The methionine source can be blended with flours, meals and grains at flour mills, bakeries, etc. It is necessary that it be distributed uniformly and in the correct concentration throughout the flours. Particle size of the methionine source can be modified by grinding to provide optimum particle size for dispersion in the flour mixes.
The methionine source can be compressed into tablets with other additives and natural food ingredients so that, for example, one tablet or wafer can be added per 100 lb. of flour at the bakery in bread-making operatings.
The methionine source can be formed into granules, with other additves and natural diluents, in shapes resembling natural rice grains, then mixed with rice.
The methionine source can be mixed with flour and liquid into a paste form and extruded into the center of strands of pasta (such as noodles, spaghetti, and the like).
Meal and grains can be coated by processes known in the art with materials of low water solubility in which the methionine source is dispersed. For example, these can be applied in solvents, followed by solvent evaporation; or they can be applied as molten material at elevated temperature, then solidified by cooling.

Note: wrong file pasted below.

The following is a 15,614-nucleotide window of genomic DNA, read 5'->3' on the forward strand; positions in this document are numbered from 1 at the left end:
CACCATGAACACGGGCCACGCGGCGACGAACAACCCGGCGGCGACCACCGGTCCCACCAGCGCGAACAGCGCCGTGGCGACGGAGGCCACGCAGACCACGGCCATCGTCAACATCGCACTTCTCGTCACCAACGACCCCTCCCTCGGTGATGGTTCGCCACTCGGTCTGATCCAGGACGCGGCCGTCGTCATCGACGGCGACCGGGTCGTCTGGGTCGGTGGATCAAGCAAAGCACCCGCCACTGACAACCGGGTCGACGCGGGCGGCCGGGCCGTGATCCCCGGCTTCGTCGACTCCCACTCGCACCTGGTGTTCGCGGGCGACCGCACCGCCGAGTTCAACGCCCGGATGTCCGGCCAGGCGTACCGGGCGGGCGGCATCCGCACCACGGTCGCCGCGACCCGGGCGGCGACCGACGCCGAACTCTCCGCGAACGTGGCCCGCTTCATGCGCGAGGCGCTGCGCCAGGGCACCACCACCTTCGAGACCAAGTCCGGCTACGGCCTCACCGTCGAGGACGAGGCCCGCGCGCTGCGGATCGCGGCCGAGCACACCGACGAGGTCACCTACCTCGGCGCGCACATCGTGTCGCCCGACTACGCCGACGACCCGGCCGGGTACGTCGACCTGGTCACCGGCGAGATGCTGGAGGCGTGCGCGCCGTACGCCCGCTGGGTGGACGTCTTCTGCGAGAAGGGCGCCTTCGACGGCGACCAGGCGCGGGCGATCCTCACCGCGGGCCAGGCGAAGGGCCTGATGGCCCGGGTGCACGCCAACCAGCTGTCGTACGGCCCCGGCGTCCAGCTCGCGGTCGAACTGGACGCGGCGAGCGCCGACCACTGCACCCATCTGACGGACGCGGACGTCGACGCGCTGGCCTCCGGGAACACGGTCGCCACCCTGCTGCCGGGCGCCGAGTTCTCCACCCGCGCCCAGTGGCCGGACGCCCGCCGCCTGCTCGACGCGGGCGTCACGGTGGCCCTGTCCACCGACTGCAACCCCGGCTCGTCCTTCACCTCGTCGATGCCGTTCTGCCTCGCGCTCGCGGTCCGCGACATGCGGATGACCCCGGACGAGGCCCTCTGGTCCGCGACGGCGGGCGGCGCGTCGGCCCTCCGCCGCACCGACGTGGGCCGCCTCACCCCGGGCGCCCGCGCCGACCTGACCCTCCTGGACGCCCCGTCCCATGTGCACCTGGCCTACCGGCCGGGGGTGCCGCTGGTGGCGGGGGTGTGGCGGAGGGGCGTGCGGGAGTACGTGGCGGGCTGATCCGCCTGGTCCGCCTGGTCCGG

The methionine source need not be added to the particular food which is deficient in these amino acids. The diet may be supplemented by adding the amino acid to other foods which are normally eaten in the diets of the same people who use amino acid deficient foods. For example, these methods can be used:
The methionine source can be mixed with curry powder which is used to flavor rice, wheat, corn and other products.
The methionine source can be mixed with salt.
The methionine source can be compressed into cubes or tablets, like bouillon cubes, which are then used in hot water or by mixing with other foods.
Glycyl-D,L-methionine, glycyl-L-methionine, D,L-methionylglycine, and L-methyionylglycine are well known, readily available chemicals, which can be obtained, for example, from Mann Research Laboratories, Division of Beckton-Dickinson and Co., 136 Liberty Street, New York, New York 10006. L-Methionylglycine has a specific optical rotaion of +86.5±0.5°, and glycyl-L-methionine has a specific optical rotation of -10.0°, each in water solution at a concentraion of 2 g. per 100 g. of water.
In order to break down any of the above methionine sources and recover free methionine, the animal organism must possess a suitable enzyme. The utilization of methionine-containing peptide can be shown, for example, in animal feeding tests. However, the formation of free methionine can also be shown directly in tests with a microorganism requiring methionine for its growth and reproduction. The following Example describes a quantitative test involving a known bacterial mutant.